The Blind Assassin

“Sometimes — increasingly, as time went by — there were bruises, purple, then blue, then yellow.  It was remarkable how easily I bruised, said Richard, smiling.  A mere touch would do it.  He had never known a woman to bruise so easily.  It came from being so young and delicate.

He favoured thighs, where it wouldn’t show.  Anything overt might get in the way of his ambitions.

I sometimes felt as if these marks on my body were a kind of code, which blossomed, then faded, like invisible ink held to a candle.  But if they were a code, who held the key to it?

I was sand, I was snow — written on, rewritten, smoothed over.”

from The Blind Assassin by Margaret Atwood pg. 371


The Blind Assassin

“What fabrications they are, mothers. Scarecrows, wax dolls for us to stick pins into, crude diagrams. We deny them an existence of their own, we make them up to suit ourselves — our own hungers, our own wishes, our own deficiencies. Now tha I’ve been one myself, I know”

from The Blind Assassin by Margaret Atwood pg. 94

The Blind Assassin

“Not enough rain, say the farmers. The cicadas pierce the air with their searing one-note calls; dust eddies across the roads; from the weedy patches at the verges, grasshoppers whir. The leaves of the maple hang from their branches like limp gloves; on the sidewalk my shadow crackles.”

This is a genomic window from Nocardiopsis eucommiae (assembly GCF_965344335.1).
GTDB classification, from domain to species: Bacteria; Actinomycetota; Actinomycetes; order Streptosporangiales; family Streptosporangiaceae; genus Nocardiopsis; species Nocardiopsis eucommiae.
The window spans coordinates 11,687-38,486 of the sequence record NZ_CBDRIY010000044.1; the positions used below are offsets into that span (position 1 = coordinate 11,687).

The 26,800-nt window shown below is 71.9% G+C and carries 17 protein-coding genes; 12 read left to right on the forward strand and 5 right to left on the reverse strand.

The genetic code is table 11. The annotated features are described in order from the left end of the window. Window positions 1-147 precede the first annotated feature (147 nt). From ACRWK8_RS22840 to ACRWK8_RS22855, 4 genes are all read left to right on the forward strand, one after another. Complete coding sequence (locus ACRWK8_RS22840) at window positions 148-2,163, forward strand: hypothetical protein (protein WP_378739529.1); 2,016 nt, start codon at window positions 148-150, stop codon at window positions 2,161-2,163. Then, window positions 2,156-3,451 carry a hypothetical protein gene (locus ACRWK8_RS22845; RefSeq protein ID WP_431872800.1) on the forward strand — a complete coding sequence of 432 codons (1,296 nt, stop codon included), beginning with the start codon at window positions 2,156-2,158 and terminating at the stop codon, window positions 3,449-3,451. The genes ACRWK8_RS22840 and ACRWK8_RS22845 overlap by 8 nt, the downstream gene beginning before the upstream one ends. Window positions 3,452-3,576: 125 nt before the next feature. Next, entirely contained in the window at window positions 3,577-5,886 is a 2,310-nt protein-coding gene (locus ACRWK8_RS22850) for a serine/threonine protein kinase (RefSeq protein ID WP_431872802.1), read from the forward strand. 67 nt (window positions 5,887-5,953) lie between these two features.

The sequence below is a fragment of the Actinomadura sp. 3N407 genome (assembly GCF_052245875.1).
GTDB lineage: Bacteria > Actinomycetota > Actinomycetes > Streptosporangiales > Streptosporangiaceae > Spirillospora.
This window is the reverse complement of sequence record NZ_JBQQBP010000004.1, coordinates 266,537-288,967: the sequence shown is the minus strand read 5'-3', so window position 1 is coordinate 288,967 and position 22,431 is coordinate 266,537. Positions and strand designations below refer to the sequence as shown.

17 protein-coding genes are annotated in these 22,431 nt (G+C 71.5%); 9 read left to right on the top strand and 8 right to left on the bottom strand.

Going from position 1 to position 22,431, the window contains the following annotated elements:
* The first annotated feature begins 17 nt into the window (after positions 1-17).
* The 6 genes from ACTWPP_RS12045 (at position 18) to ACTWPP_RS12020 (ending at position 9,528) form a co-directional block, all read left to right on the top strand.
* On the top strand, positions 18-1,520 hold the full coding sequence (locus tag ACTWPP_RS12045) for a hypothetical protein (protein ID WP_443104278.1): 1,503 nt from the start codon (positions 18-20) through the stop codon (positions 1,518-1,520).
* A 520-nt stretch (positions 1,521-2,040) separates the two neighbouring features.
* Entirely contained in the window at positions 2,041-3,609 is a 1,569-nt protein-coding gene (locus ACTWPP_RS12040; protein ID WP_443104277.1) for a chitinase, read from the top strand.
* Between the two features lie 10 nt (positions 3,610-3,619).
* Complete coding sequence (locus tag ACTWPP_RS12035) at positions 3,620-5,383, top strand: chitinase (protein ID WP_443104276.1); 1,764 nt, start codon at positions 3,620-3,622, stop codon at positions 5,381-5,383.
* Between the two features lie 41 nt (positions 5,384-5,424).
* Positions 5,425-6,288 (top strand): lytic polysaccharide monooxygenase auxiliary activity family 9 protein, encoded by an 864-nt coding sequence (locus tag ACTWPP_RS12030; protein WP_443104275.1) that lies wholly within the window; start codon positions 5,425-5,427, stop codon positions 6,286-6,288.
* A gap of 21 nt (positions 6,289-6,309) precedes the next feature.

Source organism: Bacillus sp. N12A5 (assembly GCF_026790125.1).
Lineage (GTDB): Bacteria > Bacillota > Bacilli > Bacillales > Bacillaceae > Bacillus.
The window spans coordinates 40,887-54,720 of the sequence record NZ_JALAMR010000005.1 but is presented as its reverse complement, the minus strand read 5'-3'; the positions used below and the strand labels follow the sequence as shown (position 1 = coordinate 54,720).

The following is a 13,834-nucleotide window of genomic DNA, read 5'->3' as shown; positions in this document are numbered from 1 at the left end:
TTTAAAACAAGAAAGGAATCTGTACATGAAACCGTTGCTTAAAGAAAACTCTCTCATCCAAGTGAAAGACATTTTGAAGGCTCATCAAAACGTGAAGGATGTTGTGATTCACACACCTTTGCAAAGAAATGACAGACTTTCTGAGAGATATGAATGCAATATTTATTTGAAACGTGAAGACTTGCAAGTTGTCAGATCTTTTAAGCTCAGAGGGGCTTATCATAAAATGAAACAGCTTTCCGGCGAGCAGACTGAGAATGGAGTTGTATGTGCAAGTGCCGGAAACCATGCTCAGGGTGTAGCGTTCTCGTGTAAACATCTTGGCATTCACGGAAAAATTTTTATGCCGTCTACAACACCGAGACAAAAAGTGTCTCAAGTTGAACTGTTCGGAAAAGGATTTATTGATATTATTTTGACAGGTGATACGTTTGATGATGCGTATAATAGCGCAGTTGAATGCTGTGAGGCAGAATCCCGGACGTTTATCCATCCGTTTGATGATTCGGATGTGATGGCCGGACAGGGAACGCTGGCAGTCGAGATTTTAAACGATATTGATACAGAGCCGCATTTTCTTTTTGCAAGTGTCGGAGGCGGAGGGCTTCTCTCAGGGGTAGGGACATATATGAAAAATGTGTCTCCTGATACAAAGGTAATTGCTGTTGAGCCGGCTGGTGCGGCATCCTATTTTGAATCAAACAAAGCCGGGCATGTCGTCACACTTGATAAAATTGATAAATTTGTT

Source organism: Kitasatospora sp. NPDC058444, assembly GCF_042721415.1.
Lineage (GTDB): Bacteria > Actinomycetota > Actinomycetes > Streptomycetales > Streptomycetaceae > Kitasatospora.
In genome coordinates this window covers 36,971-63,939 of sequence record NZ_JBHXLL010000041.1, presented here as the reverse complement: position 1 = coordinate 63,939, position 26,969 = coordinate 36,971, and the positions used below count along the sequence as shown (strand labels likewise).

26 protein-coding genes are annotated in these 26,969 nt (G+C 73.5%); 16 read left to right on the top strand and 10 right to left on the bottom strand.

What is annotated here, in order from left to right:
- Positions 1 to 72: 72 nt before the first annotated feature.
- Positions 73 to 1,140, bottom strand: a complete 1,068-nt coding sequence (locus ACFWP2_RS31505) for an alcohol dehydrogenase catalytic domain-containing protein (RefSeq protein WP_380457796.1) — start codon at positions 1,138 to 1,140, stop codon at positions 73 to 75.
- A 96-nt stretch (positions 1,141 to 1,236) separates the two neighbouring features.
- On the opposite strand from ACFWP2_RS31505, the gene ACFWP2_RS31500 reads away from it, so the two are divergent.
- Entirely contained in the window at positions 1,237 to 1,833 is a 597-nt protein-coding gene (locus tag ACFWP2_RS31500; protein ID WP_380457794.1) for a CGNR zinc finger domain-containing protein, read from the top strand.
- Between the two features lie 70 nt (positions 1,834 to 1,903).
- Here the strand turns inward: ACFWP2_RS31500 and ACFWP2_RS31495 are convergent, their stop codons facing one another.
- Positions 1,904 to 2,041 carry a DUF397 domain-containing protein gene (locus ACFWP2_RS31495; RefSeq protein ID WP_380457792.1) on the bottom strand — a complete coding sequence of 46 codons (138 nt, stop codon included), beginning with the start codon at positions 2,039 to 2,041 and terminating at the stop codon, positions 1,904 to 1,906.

from The Blind Assassin by Margaret Atwood pg. 83

The Blind Assassin

“Next is was time for the graduates to receive their diplomas. Up they trooped, solemn and radiant, in many sizes, all beautiful as only the young can be beautiful.  Even the ugly ones were beautiful, even the surly ones, the fat ones, even the spotty ones. None of them understand this — how beautiful they are.”

from The Blind Assassin by Margaret Atwood pg. 38

The Blind Assassin

“Mother might be resting, or doing good deeds elsewhere, but Reenie was always there.  She’d scoop us up and sit us on the white enamel kitchen table, alongside the pie dough she was rolling out or the chicken she was cutting up or the fish she was gutting, and give us a lump of brown sugar to get us to close our mouths. Tell me where it hurts, she’d say.  Stop howling. Just calm down and show me where.

But some people can’t tell where it hurts. They can’t calm down. They can’t ever stop howling.”

from The Blind Assassin by Margaret Atwood pg. 2

The Blind Assassin

“A hot wind was blowing around my head, the strands of my hair lifting and swirling in it, like ink spilled in water.”

from The Blind Assassin by Margaret Atwood pg. 1